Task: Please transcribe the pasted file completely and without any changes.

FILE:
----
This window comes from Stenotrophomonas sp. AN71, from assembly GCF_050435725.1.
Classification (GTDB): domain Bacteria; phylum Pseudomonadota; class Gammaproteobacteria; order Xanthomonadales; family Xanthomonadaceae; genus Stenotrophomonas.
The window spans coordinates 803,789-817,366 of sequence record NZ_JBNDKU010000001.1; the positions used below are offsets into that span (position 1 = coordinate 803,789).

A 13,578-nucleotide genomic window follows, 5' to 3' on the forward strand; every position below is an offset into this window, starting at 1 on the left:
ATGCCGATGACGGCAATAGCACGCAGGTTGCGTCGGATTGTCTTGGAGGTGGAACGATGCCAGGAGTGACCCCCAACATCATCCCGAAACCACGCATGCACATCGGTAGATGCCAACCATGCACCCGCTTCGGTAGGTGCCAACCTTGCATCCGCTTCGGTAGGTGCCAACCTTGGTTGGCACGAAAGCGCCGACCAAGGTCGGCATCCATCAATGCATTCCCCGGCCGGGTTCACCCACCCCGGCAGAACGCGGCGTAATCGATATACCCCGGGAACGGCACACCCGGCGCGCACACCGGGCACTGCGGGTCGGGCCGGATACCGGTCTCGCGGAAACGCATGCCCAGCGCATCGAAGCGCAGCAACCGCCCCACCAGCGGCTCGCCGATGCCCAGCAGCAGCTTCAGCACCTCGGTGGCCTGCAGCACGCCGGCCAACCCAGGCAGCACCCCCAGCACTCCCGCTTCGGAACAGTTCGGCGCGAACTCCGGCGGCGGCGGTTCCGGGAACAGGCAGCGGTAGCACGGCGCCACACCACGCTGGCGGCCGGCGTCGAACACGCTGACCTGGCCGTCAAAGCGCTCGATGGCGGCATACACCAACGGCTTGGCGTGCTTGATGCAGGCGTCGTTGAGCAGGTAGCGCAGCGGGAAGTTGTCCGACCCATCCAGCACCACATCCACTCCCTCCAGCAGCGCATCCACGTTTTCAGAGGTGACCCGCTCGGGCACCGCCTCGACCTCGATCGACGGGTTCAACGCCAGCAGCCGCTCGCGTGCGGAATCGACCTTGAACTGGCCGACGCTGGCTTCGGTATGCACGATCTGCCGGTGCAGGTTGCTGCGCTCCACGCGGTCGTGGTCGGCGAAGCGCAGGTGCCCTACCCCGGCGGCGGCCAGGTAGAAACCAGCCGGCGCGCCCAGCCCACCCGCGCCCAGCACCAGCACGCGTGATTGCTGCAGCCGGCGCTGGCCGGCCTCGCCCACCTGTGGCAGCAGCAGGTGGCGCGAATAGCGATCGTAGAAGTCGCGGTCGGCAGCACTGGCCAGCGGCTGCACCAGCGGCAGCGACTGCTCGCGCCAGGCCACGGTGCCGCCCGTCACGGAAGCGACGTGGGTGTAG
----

This window comes from Stenotrophomonas sp. AN71, from assembly GCF_050435725.1.
Classification (GTDB): domain Bacteria; phylum Pseudomonadota; class Gammaproteobacteria; order Xanthomonadales; family Xanthomonadaceae; genus Stenotrophomonas.
The window spans coordinates 803,789-817,366 of sequence record NZ_JBNDKU010000001.1; the positions used below are offsets into that span (position 1 = coordinate 803,789).

A 13,578-nucleotide genomic window follows, 5' to 3' on the forward strand; every position below is an offset into this window, starting at 1 on the left:
ATGCCGATGACGGCAATAGCACGCAGGTTGCGTCGGATTGTCTTGGAGGTGGAACGATGCCAGGAGTGACCCCCAACATCATCCCGAAACCACGCATGCACATCGGTAGATGCCAACCATGCACCCGCTTCGGTAGGTGCCAACCTTGCATCCGCTTCGGTAGGTGCCAACCTTGGTTGGCACGAAAGCGCCGACCAAGGTCGGCATCCATCAATGCATTCCCCGGCCGGGTTCACCCACCCCGGCAGAACGCGGCGTAATCGATATACCCCGGGAACGGCACACCCGGCGCGCACACCGGGCACTGCGGGTCGGGCCGGATACCGGTCTCGCGGAAACGCATGCCCAGCGCATCGAAGCGCAGCAACCGCCCCACCAGCGGCTCGCCGATGCCCAGCAGCAGCTTCAGCACCTCGGTGGCCTGCAGCACGCCGGCCAACCCAGGCAGCACCCCCAGCACTCCCGCTTCGGAACAGTTCGGCGCGAACTCCGGCGGCGGCGGTTCCGGGAACAGGCAGCGGTAGCACGGCGCCACACCACGCTGGCGGCCGGCGTCGAACACGCTGACCTGGCCGTCAAAGCGCTCGATGGCGGCATACACCAACGGCTTGGCGTGCTTGATGCAGGCGTCGTTGAGCAGGTAGCGCAGCGGGAAGTTGTCCGACCCATCCAGCACCACATCCACTCCCTCCAGCAGCGCATCCACGTTTTCAGAGGTGACCCGCTCGGGCACCGCCTCGACCTCGATCGACGGGTTCAACGCCAGCAGCCGCTCGCGTGCGGAATCGACCTTGAACTGGCCGACGCTGGCTTCGGTATGCACGATCTGCCGGTGCAGGTTGCTGCGCTCCACGCGGTCGTGGTCGGCGAAGCGCAGGTGCCCTACCCCGGCGGCGGCCAGGTAGAAACCAGCCGGCGCGCCCAGCCCACCCGCGCCCAGCACCAGCACGCGTGATTGCTGCAGCCGGCGCTGGCCGGCCTCGCCCACCTGTGGCAGCAGCAGGTGGCGCGAATAGCGATCGTAGAAGTCGCGGTCGGCAGCACTGGCCAGCGGCTGCACCAGCGGCAGCGACTGCTCGCGCCAGGCCACGGTGCCGCCCGTCACGGAAGCGACGTGGGTGTAG